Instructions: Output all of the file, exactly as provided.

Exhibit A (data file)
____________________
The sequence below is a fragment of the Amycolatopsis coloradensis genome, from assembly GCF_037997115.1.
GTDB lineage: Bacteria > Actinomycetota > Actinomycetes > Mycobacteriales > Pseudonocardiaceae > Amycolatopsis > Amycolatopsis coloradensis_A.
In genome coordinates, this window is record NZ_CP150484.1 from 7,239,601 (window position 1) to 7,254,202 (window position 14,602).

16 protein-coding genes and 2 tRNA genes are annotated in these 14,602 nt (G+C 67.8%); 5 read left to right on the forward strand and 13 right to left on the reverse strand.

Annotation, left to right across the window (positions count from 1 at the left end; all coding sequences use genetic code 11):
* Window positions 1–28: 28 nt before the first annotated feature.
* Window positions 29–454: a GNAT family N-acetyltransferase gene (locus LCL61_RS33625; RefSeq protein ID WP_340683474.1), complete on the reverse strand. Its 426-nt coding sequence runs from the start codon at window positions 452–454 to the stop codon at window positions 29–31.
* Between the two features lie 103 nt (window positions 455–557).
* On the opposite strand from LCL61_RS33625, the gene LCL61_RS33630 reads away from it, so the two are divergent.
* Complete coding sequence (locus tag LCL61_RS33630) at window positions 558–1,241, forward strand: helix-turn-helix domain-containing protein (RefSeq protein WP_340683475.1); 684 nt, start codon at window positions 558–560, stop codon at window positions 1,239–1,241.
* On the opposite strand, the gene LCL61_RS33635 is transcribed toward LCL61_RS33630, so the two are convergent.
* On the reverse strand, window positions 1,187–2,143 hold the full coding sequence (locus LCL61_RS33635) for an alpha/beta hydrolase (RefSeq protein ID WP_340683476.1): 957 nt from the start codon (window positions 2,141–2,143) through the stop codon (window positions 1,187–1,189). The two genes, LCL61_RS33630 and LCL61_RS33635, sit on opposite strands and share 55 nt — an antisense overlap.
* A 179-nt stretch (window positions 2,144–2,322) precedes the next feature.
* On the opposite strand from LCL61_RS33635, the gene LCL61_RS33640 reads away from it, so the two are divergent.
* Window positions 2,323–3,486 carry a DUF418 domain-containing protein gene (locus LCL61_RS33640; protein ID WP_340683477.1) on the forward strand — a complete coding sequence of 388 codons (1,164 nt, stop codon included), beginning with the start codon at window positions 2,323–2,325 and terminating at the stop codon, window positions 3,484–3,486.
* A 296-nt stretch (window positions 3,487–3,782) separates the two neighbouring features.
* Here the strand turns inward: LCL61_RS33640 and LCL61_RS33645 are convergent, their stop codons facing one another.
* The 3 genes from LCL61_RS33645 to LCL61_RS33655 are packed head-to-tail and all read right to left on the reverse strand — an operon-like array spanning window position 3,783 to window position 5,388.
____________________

The sequence below is a fragment of the Amycolatopsis coloradensis genome, from assembly GCF_037997115.1.
GTDB lineage: Bacteria > Actinomycetota > Actinomycetes > Mycobacteriales > Pseudonocardiaceae > Amycolatopsis > Amycolatopsis coloradensis_A.
In genome coordinates, this window is record NZ_CP150484.1 from 7,239,601 (window position 1) to 7,254,202 (window position 14,602).

16 protein-coding genes and 2 tRNA genes are annotated in these 14,602 nt (G+C 67.8%); 5 read left to right on the forward strand and 13 right to left on the reverse strand.

Annotation, left to right across the window (positions count from 1 at the left end; all coding sequences use genetic code 11):
* Window positions 1–28: 28 nt before the first annotated feature.
* Window positions 29–454: a GNAT family N-acetyltransferase gene (locus LCL61_RS33625; RefSeq protein ID WP_340683474.1), complete on the reverse strand. Its 426-nt coding sequence runs from the start codon at window positions 452–454 to the stop codon at window positions 29–31.
* Between the two features lie 103 nt (window positions 455–557).
* On the opposite strand from LCL61_RS33625, the gene LCL61_RS33630 reads away from it, so the two are divergent.
* Complete coding sequence (locus tag LCL61_RS33630) at window positions 558–1,241, forward strand: helix-turn-helix domain-containing protein (RefSeq protein WP_340683475.1); 684 nt, start codon at window positions 558–560, stop codon at window positions 1,239–1,241.
* On the opposite strand, the gene LCL61_RS33635 is transcribed toward LCL61_RS33630, so the two are convergent.
* On the reverse strand, window positions 1,187–2,143 hold the full coding sequence (locus LCL61_RS33635) for an alpha/beta hydrolase (RefSeq protein ID WP_340683476.1): 957 nt from the start codon (window positions 2,141–2,143) through the stop codon (window positions 1,187–1,189). The two genes, LCL61_RS33630 and LCL61_RS33635, sit on opposite strands and share 55 nt — an antisense overlap.
* A 179-nt stretch (window positions 2,144–2,322) precedes the next feature.
* On the opposite strand from LCL61_RS33635, the gene LCL61_RS33640 reads away from it, so the two are divergent.
* Window positions 2,323–3,486 carry a DUF418 domain-containing protein gene (locus LCL61_RS33640; protein ID WP_340683477.1) on the forward strand — a complete coding sequence of 388 codons (1,164 nt, stop codon included), beginning with the start codon at window positions 2,323–2,325 and terminating at the stop codon, window positions 3,484–3,486.
* A 296-nt stretch (window positions 3,487–3,782) separates the two neighbouring features.
* Here the strand turns inward: LCL61_RS33640 and LCL61_RS33645 are convergent, their stop codons facing one another.
* The 3 genes from LCL61_RS33645 to LCL61_RS33655 are packed head-to-tail and all read right to left on the reverse strand — an operon-like array spanning window position 3,783 to window position 5,388.